We next performed coculture experiments for 48 hours and separated leukemic cells with MACS beads. Western blotting of total cell lysates and of immunoprecipitates of Mer revealed that in UoCB6 and REH, Mer is markedly upregulated in coculture (Figure 3D). In 697, Mer stayed upregulated and Merlow HL-60 cells showed very little induction of Mer (Figure 3D). This was confirmed by flow cytometry (supplemental Figure 2C). There was no upregulation of Mer in 697 and REH subjected to MSC coculture making it unlikely that relative nutrient starvation upregulates Mer (Figure 3E). These data suggest that U343-responsive cells upregulate Mer or keep up Mer expression. In contrast, Merlow cells, in which U343 exerts low antiproliferative effects, show no or little upregulation of Mer. U343 coculture induced changes in PI3K/Akt and mitogen-activated protein kinase (MAPK) signaling. Prosurvival Akt signaling was induced in all Mer-expressing cell lines tested whereas phosphorylation of Akt was not induced in HL-60 cells (Figure 3F). Furthermore, JNK signaling, which can mediate proapoptotic and prosurvival signals,34  was activated in Mer-expressing cells but not in HL-60 (Figure 3F). REH cells did not show JNK activation but the pathway seems to be inactivated in this cell line (unpublished observation in western blot lysates from these cells, S.K., S.S., A.A., and D.M.S.). All Mer-expressing ALL cell lines but not HL-60 activated ERK signaling (Figure 3F). P38 signaling for which variable roles have been described in ALL35-37  was not consistently induced or repressed. Taken together, our data show that coculture leads to an upregulation of Mer or maintenance of Mer expression in U343-responsive cell lines and to an activation of Akt, JNK, and ERK signaling.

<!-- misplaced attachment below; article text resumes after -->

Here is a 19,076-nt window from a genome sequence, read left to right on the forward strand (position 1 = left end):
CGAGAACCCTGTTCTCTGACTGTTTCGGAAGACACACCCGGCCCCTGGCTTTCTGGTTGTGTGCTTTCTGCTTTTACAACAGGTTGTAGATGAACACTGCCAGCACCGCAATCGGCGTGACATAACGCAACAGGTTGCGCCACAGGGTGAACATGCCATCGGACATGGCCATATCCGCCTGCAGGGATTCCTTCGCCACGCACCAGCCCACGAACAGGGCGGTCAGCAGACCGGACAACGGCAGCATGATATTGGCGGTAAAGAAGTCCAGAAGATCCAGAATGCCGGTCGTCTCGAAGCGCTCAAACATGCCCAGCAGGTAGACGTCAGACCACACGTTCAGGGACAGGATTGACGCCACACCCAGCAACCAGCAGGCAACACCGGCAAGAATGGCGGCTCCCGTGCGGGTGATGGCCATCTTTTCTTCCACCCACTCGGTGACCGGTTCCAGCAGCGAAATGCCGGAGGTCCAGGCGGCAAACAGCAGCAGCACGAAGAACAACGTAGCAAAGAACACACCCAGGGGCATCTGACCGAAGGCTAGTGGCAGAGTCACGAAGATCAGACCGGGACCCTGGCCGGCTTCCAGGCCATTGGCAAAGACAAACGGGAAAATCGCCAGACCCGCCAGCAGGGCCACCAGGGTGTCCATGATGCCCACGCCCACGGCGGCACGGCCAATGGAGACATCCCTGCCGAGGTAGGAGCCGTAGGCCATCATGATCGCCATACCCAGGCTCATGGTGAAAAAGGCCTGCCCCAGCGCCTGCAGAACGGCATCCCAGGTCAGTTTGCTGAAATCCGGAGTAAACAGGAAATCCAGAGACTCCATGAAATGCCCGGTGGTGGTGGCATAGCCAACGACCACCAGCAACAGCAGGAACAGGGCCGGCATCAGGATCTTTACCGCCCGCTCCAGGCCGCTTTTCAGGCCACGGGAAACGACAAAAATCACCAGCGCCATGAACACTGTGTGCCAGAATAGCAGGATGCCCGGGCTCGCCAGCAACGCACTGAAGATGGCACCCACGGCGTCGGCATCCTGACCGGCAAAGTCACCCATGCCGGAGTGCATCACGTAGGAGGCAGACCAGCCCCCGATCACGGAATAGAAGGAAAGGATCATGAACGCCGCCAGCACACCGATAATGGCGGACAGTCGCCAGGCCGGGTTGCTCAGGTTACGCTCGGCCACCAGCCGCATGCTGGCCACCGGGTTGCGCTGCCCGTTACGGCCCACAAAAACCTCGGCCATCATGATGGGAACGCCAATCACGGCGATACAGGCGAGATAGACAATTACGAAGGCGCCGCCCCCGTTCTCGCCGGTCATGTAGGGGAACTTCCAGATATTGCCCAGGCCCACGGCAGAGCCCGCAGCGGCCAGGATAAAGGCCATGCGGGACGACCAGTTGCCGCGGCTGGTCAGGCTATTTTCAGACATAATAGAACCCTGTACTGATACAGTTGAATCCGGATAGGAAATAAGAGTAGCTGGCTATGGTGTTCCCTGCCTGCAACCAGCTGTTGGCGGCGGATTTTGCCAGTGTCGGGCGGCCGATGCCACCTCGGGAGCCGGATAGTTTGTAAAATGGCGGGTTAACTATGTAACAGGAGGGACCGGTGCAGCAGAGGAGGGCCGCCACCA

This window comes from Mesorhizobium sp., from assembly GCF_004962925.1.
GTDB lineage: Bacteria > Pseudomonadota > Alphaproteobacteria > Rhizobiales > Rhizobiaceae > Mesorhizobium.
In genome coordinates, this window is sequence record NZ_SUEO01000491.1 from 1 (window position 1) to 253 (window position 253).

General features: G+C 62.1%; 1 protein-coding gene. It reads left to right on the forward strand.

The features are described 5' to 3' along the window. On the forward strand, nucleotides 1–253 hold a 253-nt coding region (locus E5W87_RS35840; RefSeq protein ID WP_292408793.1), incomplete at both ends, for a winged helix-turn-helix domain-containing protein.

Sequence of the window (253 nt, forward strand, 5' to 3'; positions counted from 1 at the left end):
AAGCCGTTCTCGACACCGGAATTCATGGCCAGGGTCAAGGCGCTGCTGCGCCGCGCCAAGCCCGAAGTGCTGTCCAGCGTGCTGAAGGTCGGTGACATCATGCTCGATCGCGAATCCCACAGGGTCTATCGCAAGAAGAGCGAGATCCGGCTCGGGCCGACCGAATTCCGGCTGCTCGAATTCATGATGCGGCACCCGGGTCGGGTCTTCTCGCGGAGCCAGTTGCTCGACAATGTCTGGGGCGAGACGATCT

Mer expression is associated with CNS infiltration in xenografts of t(1;19)-positive patients

We next hypothesized that Mer enhances the capacity of primary patient samples to survive in the CNS of NSG mice. We established a semiquantitative score to measure leptomeningeal infiltration in NSG mice (Figure 4, supplemental Figure 3A). Mer levels in initial bone marrow samples of 10 patients with the t(1;19) translocation were determined by fluorescence-activated cell sorting (FACS) (Table 1). Samples were injected intrafemorally into duplicate NSG mice. The skulls of leukemic mice were prepared and analyzed by histopathology. Duplicate mice consistently showed equal scorings. Four of 6 patients in the Merhigh group were CNS++ in xenografts and the remaining 2 patients CNS+. In the Merlow group, 2 of 4 patients were CNS+ and 2 of 4 CNS (Figure 4, Table 1). CNS infiltration by hematoxylin/eosin staining (Figure 4) was confirmed by CD19 immunohistochemistry (supplemental Figure 3A). To test whether Merhigh patients had a survival advantage in coculture with U343 cells, cells from 3 Merhigh and from 3 Merlow patients recovered from xenografts were analyzed. Coculture resulted in an increased survival in 2 of 3 Merhigh and 0 of 3 Merlow patient samples (supplemental Figure 3B). Our data suggest that primary bone marrow samples from Merhigh patients have a high potential to cause leptomeningeal infiltration in xenografts and show enhanced ex vivo survival in coculture. Furthermore, our data show that CNS infiltration can be assessed semiquantitatively in NSG mice.

Figure 4